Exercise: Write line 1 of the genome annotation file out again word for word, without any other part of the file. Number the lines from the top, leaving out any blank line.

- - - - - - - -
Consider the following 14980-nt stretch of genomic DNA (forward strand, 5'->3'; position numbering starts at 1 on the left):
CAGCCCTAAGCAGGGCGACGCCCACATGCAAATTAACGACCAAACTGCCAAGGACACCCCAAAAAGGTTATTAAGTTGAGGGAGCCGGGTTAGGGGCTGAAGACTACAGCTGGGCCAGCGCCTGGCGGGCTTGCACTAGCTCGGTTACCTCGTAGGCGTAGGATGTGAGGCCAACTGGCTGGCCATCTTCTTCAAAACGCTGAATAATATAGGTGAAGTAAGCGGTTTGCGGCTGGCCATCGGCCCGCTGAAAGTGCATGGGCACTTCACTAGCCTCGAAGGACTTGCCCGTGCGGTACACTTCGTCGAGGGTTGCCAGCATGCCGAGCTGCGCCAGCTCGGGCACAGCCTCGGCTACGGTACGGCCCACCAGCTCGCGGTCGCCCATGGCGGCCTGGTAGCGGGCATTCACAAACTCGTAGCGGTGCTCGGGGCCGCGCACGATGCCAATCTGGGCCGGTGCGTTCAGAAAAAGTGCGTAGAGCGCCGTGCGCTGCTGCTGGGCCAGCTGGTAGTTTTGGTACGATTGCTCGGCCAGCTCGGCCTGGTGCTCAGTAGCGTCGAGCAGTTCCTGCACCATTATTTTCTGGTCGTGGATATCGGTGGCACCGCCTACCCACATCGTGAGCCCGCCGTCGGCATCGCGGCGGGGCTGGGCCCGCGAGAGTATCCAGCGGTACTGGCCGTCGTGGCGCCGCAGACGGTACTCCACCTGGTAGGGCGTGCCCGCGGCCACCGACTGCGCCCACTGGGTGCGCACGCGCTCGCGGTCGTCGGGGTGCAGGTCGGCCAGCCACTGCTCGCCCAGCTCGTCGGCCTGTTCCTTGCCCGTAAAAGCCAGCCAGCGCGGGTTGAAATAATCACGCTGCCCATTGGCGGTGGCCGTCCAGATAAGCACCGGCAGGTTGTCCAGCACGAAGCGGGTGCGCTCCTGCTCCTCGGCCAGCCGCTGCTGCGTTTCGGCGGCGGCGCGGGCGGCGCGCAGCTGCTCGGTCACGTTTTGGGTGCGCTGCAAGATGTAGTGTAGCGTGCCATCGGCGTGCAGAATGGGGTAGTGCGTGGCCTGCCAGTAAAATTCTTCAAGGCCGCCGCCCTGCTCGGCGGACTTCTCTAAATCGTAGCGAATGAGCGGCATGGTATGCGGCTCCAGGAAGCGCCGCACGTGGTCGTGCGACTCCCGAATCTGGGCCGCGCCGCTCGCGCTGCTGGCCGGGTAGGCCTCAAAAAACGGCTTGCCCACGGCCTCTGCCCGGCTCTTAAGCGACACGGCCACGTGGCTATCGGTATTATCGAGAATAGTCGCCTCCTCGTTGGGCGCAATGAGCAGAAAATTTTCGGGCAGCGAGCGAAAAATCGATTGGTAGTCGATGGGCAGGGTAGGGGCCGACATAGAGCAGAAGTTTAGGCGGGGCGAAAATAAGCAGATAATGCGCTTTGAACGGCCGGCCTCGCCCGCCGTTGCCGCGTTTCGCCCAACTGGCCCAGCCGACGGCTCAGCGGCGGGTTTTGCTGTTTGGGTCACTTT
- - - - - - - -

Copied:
Consider the following 14980-nt stretch of genomic DNA (forward strand, 5'->3'; position numbering starts at 1 on the left):